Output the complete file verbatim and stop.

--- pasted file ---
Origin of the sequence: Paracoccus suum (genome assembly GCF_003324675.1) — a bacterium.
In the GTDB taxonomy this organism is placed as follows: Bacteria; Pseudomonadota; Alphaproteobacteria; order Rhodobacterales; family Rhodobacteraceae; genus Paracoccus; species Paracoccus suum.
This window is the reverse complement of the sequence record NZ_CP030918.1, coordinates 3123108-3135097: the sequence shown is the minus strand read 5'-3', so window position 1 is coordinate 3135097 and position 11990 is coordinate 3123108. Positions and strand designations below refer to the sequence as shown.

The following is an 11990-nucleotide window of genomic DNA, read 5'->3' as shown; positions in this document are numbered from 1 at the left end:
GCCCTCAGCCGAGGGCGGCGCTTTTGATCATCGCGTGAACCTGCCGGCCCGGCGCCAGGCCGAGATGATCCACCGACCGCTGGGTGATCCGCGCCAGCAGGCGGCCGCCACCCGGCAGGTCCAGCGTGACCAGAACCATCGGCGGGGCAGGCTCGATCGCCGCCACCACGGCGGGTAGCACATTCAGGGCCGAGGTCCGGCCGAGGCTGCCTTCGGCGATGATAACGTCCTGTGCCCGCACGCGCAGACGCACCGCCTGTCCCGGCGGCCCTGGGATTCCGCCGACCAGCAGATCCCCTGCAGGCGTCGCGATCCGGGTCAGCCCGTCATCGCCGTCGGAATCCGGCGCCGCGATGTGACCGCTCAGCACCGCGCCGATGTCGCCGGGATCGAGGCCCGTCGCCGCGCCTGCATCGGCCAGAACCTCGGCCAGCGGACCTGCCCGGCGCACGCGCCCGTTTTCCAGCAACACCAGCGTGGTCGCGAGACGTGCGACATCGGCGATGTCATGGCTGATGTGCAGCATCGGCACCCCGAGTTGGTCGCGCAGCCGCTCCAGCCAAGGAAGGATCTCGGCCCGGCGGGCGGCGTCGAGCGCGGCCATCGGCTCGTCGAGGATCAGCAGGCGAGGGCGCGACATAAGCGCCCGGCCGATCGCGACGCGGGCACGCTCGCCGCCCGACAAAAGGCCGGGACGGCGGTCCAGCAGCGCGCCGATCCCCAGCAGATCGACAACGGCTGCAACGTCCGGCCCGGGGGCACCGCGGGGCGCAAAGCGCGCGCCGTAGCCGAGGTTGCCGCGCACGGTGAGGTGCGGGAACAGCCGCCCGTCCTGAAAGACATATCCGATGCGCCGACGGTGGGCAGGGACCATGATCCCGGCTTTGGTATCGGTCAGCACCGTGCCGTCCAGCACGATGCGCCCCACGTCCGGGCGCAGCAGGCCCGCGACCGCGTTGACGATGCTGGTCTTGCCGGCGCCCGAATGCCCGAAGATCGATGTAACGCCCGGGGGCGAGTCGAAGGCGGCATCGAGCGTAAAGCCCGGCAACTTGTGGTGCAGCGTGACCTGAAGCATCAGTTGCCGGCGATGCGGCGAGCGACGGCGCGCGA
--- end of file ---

Origin of the sequence: Paracoccus suum (genome assembly GCF_003324675.1) — a bacterium.
In the GTDB taxonomy this organism is placed as follows: Bacteria; Pseudomonadota; Alphaproteobacteria; order Rhodobacterales; family Rhodobacteraceae; genus Paracoccus; species Paracoccus suum.
This window is the reverse complement of the sequence record NZ_CP030918.1, coordinates 3123108-3135097: the sequence shown is the minus strand read 5'-3', so window position 1 is coordinate 3135097 and position 11990 is coordinate 3123108. Positions and strand designations below refer to the sequence as shown.

The following is an 11990-nucleotide window of genomic DNA, read 5'->3' as shown; positions in this document are numbered from 1 at the left end:
GCCCTCAGCCGAGGGCGGCGCTTTTGATCATCGCGTGAACCTGCCGGCCCGGCGCCAGGCCGAGATGATCCACCGACCGCTGGGTGATCCGCGCCAGCAGGCGGCCGCCACCCGGCAGGTCCAGCGTGACCAGAACCATCGGCGGGGCAGGCTCGATCGCCGCCACCACGGCGGGTAGCACATTCAGGGCCGAGGTCCGGCCGAGGCTGCCTTCGGCGATGATAACGTCCTGTGCCCGCACGCGCAGACGCACCGCCTGTCCCGGCGGCCCTGGGATTCCGCCGACCAGCAGATCCCCTGCAGGCGTCGCGATCCGGGTCAGCCCGTCATCGCCGTCGGAATCCGGCGCCGCGATGTGACCGCTCAGCACCGCGCCGATGTCGCCGGGATCGAGGCCCGTCGCCGCGCCTGCATCGGCCAGAACCTCGGCCAGCGGACCTGCCCGGCGCACGCGCCCGTTTTCCAGCAACACCAGCGTGGTCGCGAGACGTGCGACATCGGCGATGTCATGGCTGATGTGCAGCATCGGCACCCCGAGTTGGTCGCGCAGCCGCTCCAGCCAAGGAAGGATCTCGGCCCGGCGGGCGGCGTCGAGCGCGGCCATCGGCTCGTCGAGGATCAGCAGGCGAGGGCGCGACATAAGCGCCCGGCCGATCGCGACGCGGGCACGCTCGCCGCCCGACAAAAGGCCGGGACGGCGGTCCAGCAGCGCGCCGATCCCCAGCAGATCGACAACGGCTGCAACGTCCGGCCCGGGGGCACCGCGGGGCGCAAAGCGCGCGCCGTAGCCGAGGTTGCCGCGCACGGTGAGGTGCGGGAACAGCCGCCCGTCCTGAAAGACATATCCGATGCGCCGACGGTGGGCAGGGACCATGATCCCGGCTTTGGTATCGGTCAGCACCGTGCCGTCCAGCACGATGCGCCCCACGTCCGGGCGCAGCAGGCCCGCGACCGCGTTGACGATGCTGGTCTTGCCGGCGCCCGAATGCCCGAAGATCGATGTAACGCCCGGGGGCGAGTCGAAGGCGGCATCGAGCGTAAAGCCCGGCAACTTGTGGTGCAGCGTGACCTGAAGCATCAGTTGCCGGCGATGCGGCGAGCGACGGCGCGCGA